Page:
Our inside track to the international 4 star CCI held at Burghley Park, Lincolnshire.

Burghley 2015: The insiders’ guide

What: International 4-star (highest level) horse trials with dressage (Thurs, Fri), cross-country (Sat), showjumping (Sun), plus fantastic shopping

When: Sept 3-6 Where: The beautiful grounds of Elizabethan Burghley House, Stamford, Lincs

How much? Admission from £15 plus £12 carparking

Artists in residence: Annie Tempest will be working on site on the Tottering-by-Gently stand, gaining more inspiration for Country Life’s beloved cartoon strip; Burghley has also employed caricaturist Patrick Latham to observe the action and some of the resulting works will be competition prizes

Pop-up B & B: Accommodation is notoriously hard to find around Burghley, but this year local families are participating in an initiative to let out their spare rooms

Capability’s legacy: We’ll never know what the great landscape designer would think about his parkland features being galloped over

Difficult jumps: The Anniversary Splash (5-6) – risk of an early bath; Capability’s Cutting (9-10) – the angled corner is beastly; Trout Hatchery (20-21) – the 5 obstacles come thick and fast; Discovery Valley (28) – the Land Rover-shaped hedges always ruin someone’s day

Flying Kiwis: You won’t find two more stylish lady cross-country riders than world number 3 Jonelle Price and Caroline Powell. New Zealand riders have won 12 times in the last 25 years

Fox-Pitt factor: The most successful rider in Burghley’s 54-year history, William has won a record six times on six different horses. He’s likely to ride the speedy Fernhill Pimms

Going for the treble: Oliver Townend and Pippa Funnell will be busy: they’ve potentially got three rides apiece. Each have winning chances with spectacular, but quirky, big chestnut geldings (Armada and Redesigned) if they can keep it together in the final showjumping

Golden boys: Reigning Olympic champions Michael Jung and La Biosthetique Sam from Germany make their Burghley debut – a fascinating prospect. Also in the field are the Aussies’ triple Olympic team gold medalist Andrew Hoy and New Zealand’s back-to-back champion and five-time Burghley winner Sir Mark Todd. The latter two might have about 25 years on Jung, but you won’t see any finer horsemen

Little Lebowski: Everyone’s favourite cross-country horse. The Australian-bred former polo pony is like a little rubber ball in the hands of Beaufort field master Beanie Sturgis

Missing Andrew and Avebury: The brilliant pair won’t be attempting their fourth win on the trot due to Andrew Nicholson’s serious fall at Gatcombe. Andrew has been a fixture for 30 years and we’ll miss him, his trail-blazing cross-country rounds and his good jokes at press conferences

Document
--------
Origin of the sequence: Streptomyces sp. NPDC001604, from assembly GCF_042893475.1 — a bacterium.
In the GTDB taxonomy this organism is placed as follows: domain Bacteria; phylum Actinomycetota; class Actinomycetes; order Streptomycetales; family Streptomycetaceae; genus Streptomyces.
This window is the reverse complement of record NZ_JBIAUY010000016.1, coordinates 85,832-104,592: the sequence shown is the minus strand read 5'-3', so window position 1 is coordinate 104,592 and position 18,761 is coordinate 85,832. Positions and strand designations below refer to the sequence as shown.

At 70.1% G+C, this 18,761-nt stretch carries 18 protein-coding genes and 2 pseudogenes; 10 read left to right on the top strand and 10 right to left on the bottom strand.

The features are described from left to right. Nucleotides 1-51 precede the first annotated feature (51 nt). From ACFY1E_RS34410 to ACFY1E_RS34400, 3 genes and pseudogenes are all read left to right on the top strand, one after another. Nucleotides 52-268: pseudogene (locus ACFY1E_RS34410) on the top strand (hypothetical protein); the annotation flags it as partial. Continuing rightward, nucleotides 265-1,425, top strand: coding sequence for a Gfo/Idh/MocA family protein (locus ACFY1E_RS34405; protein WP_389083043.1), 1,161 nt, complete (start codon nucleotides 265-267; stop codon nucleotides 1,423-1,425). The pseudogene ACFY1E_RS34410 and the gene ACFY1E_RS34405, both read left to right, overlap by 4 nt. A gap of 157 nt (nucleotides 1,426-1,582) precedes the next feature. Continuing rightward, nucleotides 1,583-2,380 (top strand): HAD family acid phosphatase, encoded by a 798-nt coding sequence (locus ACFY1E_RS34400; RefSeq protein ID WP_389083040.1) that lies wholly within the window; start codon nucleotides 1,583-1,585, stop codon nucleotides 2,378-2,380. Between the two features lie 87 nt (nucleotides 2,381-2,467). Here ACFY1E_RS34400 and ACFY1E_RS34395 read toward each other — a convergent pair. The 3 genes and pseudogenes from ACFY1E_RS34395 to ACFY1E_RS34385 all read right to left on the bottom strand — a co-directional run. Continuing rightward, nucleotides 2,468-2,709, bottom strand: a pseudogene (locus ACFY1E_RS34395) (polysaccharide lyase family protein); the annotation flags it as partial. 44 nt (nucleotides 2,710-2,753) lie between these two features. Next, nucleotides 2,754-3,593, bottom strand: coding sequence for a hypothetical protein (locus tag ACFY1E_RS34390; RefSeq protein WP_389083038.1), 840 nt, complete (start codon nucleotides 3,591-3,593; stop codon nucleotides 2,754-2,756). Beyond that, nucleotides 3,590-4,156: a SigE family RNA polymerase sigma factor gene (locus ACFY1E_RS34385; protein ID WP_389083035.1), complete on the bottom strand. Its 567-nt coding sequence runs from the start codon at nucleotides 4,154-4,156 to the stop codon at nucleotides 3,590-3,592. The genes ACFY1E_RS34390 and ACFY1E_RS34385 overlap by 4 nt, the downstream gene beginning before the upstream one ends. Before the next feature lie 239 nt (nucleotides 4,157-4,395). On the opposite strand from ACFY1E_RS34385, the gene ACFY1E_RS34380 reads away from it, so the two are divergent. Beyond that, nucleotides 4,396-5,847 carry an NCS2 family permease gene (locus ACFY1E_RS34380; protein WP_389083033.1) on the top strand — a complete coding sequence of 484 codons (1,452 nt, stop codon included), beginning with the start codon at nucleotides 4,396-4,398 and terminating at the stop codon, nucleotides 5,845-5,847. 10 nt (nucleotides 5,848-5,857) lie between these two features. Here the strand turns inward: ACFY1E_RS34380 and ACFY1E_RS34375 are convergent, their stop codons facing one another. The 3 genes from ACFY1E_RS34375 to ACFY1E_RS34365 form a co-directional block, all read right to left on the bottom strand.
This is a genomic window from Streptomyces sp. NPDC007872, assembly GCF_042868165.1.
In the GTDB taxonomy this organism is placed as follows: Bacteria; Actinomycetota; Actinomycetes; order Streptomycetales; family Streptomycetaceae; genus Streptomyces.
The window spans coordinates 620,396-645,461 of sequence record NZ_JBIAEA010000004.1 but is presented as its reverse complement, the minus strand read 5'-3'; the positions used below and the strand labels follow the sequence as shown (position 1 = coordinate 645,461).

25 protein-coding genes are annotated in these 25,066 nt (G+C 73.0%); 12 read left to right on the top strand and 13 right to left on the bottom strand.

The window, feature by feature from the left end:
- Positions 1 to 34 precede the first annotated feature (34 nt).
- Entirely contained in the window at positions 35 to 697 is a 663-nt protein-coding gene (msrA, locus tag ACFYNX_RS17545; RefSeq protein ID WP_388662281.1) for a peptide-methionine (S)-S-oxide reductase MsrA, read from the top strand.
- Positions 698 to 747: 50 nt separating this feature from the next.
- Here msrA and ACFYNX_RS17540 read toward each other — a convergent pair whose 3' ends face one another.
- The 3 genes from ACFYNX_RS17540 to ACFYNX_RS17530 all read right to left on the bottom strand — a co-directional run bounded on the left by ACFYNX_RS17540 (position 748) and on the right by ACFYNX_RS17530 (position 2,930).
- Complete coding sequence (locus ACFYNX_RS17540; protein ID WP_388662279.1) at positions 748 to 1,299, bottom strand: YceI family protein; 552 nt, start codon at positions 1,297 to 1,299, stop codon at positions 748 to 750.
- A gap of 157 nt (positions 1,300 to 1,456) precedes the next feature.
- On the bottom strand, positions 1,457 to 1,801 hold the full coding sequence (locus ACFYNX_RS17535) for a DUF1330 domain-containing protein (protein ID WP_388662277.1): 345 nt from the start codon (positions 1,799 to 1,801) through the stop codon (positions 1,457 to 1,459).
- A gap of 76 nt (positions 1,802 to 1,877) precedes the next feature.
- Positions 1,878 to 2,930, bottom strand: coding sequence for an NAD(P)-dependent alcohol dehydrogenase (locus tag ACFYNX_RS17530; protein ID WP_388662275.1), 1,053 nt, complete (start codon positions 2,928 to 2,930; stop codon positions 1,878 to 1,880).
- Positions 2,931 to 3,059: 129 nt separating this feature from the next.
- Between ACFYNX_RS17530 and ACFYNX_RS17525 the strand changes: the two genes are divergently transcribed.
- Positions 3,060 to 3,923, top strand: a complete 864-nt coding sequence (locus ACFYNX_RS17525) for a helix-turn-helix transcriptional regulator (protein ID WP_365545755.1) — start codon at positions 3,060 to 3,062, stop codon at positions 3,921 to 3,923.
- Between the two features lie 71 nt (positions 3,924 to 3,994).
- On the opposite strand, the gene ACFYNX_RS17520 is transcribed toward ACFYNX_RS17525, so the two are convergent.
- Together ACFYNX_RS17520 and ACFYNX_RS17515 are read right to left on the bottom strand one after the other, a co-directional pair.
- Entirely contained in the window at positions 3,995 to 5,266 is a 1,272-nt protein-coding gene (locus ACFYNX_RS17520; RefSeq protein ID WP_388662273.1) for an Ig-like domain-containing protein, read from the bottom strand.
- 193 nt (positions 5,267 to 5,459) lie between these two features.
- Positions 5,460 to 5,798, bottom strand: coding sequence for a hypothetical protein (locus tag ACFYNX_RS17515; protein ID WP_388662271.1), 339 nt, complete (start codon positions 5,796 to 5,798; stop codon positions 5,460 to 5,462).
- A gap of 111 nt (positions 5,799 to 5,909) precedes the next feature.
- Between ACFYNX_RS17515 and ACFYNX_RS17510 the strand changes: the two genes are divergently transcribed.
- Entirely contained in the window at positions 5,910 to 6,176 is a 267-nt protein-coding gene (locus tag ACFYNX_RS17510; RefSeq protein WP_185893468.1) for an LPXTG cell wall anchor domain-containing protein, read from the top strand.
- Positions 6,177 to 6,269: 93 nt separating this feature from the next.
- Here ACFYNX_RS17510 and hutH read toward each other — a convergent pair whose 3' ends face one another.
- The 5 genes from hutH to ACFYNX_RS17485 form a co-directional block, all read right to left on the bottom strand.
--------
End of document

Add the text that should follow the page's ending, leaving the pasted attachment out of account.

Picturesque fences: Lambert’s Sofa (2) in front of the house and the Boathouse (4) where horse and house are framed by the Lion’s Bridge

Posh picnics: Zara Phillips is judging the Land Rover Tailgate Picnic Competition on Saturday. Prizes include a dinner at Twickenham and gallons of Pol Roger

Scary fences: The yawning Cottesmore Leap (13), the maximum-dimension white oxer at the Maltings (18) and the precipitous Leaf Pit drop (25)

Star spotting: Rugby stars Jason Robinson, who is bringing the World Cup trophy to Burghley on Friday, Martin Corry and Will Greenwood can be found giving tips and signing autographs around the mini rugby pitch by the Lion Bridge

Top shops: Magic jeans and tweed coats from Cousins of Cheltenham, pretty pottery from Hogpen, seafood from Loch Fyne, handbags from Glenalmond or Nomad, gilets from Gilinix, bargains at the Oxford Shirt Company, sensible stuff from the Yorkshire Clothing Company, sporting prints from Berkeley Studios, and much, much more

Walk through history: Visit Winner’s Avenue to remember the greats of yesteryear: Anneli Drummond-Hay (1961), Richard Meade (1964), Sheila Willcox (1968), Princess Anne (1971), Lucinda Prior-Palmer (1977), Ginny Holgate (1983, 1984, 1985, 1986, 1989)

Walk the course: Capt Mark Phillips has reversed the direction this year. Walk it either way as the competition starts and then hunker down in front of a big screen in time for the final few as the contest comes to a climax

Watch the warm-up: Hanging around the cross-country start and finish or the main arena warm-up area is fascinating and will give a good insight into the team effort required to get a horse to this level and the emotions involved